The Gender Bias Behind Voice Assistants

A typical after-work scene at my house goes something like this. “Alexa,” I say. She chimes, then lights up. “Play the new Jenny Lewis album.”

“Playing Jerry Lee Lewis Essentials from Apple Music.”

“Alexa,” I repeat, louder and more aggressively this time. “Play…”

And so on.

My husband says the persistent disconnect between me and Alexa is my fault—I need to pause more, speak more clearly, and maybe throw in a “please” now and then. But not long after she moved in—a necessary sidekick, I was told, to the new sound system he had installed—I started getting the feeling she preferred Bob over me, no matter how polite I was (although often I wasn’t). Once she started piping up every time someone in the house called my name ("Alyssa!"), I was convinced she was truly out to get me.

Was I projecting? Culturally programmed, perhaps, to be biased against other women? Or, in fact, was she?

Since virtual assistants came on the scene with Apple’s introduction of Siri in 2011, people have debated whether their undeniably female qualities render them retro or postfeminist, and whether their presence in our lives may reflect—as well as influence—how we relate with and respond to women in real life. Are they modern-day servants or are they, in fact, badass ladybosses running the house? Although the tech companies who make them claim the assistants are not assigned a gender—Apple refers to Siri as “it” even as most of the rest of us default to the she/her pronouns—her name and voice and those of her contemporaries, like Amazon’s Alexa and Microsoft’s Cortana, are undeniably female-leaning.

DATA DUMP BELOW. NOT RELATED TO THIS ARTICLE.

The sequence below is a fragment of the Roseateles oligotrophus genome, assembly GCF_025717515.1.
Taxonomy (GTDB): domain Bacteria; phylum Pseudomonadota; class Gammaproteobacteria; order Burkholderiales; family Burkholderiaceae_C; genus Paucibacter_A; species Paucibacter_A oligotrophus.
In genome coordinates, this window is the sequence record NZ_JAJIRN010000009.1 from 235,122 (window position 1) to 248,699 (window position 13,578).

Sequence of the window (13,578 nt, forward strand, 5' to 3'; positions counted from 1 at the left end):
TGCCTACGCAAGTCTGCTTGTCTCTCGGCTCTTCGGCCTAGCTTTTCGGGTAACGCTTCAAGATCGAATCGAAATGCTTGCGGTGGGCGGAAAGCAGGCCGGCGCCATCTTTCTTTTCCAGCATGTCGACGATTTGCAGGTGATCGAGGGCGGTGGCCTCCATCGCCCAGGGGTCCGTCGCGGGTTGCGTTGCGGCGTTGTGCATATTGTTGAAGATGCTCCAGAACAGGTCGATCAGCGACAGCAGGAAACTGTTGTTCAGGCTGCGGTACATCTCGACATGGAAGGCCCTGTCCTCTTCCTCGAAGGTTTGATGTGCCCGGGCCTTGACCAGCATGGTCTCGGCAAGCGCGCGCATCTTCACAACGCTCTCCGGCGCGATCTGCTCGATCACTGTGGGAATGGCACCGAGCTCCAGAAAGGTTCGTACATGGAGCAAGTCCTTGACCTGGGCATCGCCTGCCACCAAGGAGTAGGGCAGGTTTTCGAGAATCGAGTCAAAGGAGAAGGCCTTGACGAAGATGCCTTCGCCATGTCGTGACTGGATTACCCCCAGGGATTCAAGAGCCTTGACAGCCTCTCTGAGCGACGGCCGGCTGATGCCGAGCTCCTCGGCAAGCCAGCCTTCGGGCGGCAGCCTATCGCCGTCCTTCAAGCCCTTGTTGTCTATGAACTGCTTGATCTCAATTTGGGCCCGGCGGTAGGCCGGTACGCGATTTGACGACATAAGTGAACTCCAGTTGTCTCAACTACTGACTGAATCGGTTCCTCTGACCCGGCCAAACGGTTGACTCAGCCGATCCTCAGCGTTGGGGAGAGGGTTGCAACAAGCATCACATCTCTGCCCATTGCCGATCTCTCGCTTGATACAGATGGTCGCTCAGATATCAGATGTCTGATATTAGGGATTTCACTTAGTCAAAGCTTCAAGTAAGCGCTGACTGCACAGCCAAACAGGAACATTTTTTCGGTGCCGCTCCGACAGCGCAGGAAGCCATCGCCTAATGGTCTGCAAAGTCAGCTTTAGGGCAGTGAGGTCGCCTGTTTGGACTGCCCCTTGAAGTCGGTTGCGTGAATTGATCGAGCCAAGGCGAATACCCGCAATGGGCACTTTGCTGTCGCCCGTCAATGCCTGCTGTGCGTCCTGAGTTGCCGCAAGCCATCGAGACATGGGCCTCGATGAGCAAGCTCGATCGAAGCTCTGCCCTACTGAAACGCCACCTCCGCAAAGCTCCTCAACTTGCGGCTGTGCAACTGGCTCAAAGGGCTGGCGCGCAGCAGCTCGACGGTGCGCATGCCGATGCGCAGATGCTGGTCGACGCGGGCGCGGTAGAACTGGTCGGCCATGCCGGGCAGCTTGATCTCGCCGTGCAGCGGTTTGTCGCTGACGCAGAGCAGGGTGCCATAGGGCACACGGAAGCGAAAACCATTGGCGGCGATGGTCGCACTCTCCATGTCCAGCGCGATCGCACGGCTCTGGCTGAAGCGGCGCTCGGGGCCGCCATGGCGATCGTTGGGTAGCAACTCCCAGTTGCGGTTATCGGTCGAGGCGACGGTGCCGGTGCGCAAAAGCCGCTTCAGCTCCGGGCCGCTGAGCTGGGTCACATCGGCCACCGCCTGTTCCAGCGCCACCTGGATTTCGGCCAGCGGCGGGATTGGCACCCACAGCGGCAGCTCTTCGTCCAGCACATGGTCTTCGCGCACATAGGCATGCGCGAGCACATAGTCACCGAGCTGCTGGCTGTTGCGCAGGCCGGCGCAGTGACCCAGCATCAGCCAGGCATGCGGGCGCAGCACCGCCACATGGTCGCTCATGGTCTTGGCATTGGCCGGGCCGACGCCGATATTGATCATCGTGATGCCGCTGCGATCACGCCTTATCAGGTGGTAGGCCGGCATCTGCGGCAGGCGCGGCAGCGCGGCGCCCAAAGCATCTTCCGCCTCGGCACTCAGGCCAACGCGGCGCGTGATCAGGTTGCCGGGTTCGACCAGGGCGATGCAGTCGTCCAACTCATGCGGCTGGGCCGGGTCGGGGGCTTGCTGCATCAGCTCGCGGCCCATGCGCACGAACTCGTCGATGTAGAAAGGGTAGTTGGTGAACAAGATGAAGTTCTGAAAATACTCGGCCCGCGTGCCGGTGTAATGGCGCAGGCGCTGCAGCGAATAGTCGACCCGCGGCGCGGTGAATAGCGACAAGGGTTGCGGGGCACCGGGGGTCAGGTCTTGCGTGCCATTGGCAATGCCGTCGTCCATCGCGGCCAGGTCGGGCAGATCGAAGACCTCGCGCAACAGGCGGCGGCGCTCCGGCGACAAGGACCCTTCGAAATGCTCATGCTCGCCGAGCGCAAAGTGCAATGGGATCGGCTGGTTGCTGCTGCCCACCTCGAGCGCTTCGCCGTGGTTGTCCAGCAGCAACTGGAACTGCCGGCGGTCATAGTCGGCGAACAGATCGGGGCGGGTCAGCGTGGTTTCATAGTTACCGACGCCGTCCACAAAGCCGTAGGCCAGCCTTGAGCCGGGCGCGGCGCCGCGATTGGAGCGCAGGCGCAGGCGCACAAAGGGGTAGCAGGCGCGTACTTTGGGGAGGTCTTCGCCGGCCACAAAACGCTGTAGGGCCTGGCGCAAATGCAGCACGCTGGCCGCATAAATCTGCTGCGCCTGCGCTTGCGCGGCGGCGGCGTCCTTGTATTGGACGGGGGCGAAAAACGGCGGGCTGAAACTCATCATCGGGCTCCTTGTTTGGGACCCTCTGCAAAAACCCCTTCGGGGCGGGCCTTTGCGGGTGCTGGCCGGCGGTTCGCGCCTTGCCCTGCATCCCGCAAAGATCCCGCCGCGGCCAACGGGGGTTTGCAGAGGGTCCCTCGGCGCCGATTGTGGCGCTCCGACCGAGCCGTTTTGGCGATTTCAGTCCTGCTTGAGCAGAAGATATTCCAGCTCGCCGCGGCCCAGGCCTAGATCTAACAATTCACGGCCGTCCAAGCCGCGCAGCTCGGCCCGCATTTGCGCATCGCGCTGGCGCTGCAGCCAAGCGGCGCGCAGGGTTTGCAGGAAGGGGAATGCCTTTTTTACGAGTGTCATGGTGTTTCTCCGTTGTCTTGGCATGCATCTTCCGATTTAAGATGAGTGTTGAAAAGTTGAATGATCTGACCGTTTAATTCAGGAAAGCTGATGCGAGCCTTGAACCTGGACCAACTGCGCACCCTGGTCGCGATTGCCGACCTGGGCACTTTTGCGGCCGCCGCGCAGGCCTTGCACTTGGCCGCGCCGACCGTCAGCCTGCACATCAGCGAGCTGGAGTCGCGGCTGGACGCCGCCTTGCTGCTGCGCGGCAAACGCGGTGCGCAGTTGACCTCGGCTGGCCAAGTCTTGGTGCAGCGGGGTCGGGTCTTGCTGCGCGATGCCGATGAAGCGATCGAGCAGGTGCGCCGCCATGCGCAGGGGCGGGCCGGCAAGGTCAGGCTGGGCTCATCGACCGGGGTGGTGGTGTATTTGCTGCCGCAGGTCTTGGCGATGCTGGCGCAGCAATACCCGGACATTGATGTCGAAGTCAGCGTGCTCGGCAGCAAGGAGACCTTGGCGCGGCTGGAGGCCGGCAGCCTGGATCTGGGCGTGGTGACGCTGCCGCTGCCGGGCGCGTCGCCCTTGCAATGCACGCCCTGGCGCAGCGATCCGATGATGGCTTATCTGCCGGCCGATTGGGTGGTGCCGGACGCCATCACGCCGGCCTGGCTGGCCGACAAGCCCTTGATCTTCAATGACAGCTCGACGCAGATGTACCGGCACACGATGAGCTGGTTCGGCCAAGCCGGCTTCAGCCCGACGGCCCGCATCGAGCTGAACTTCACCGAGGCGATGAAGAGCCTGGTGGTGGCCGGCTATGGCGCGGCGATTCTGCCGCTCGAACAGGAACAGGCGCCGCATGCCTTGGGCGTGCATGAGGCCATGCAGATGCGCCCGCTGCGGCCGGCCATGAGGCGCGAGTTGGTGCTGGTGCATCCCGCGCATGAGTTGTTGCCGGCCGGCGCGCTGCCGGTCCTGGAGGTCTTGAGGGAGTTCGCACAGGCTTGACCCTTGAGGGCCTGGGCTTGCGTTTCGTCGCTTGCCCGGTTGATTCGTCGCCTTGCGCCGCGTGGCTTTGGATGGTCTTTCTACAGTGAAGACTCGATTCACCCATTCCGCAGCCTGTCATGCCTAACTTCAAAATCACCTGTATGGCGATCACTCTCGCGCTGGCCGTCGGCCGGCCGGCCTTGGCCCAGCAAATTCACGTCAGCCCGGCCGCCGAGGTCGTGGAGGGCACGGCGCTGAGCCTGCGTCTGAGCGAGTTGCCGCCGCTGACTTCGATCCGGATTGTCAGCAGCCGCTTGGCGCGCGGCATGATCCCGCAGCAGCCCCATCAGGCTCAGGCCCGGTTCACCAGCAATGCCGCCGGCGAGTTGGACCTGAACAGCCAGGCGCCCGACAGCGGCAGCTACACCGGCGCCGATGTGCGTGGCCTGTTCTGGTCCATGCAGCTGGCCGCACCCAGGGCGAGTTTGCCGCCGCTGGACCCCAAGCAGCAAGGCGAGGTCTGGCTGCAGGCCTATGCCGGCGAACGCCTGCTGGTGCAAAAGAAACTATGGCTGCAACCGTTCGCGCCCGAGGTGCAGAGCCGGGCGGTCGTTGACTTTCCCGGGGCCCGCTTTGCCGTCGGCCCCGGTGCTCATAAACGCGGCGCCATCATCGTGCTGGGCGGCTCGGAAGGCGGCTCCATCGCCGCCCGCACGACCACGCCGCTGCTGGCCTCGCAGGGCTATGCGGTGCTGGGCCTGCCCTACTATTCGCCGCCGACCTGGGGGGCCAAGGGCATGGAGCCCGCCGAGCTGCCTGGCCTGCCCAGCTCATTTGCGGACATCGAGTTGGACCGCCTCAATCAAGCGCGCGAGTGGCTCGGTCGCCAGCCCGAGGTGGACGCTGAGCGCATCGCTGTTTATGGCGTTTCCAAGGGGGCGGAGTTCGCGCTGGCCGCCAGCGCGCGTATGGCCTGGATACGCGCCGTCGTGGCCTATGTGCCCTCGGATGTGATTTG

And their collective femininity is not without consequence: In May, UNESCO released a 145-page report about gender bias in the field of artificial intelligence, arguing that voice assistants are inflaming gender stereotypes and teaching sexism by creating a model of “docile and eager-to-please helpers,” programmed to be submissive and accept verbal abuse. Indeed, tell Siri that she’s “an idiot” and she responds with the mild-mannered, “That doesn’t sound good.” Offer an apology, and she’ll easily accept. (Alexa just lights up and dings when you hurl a slur at her—she’s heard you, but chooses not to respond, which may not be any better.)

If you’re thinking it sounds pretty backward that an industry pushing the cutting edge of technology seems to rely on models of communication rooted in gendered stereotypes, you’re right. The UNESCO report cites several reasons for this reliance. The first is that women are underrepresented within the tech industry, resulting in largely male-dominated teams building these technologies. The second is that gender stereotypes lead those (men) developing the programs to assume that users find female voices more appealing. UNESCO argues that if people do, in fact, prefer the female-sounding helper, it’s mainly because we’ve been conditioned to feel more comfortable making requests of women. But by not questioning this conditioning, says Miriam Vogel, executive director of Equal AI, a nonprofit formed to address and reduce unconscious bias in the field of artificial intelligence, “we’re teaching our next generation to double down on those stereotypes.”

While many tech companies have introduced a male voice to their system, the option is usually buried in settings and the male scripts are different from the default female ones, reports UNESCO: “The male versions tend to use more definitive quantifiers (one, five), while the female versions use more general quantifiers (a few, some), as well as more personal pronouns (I, you, she).”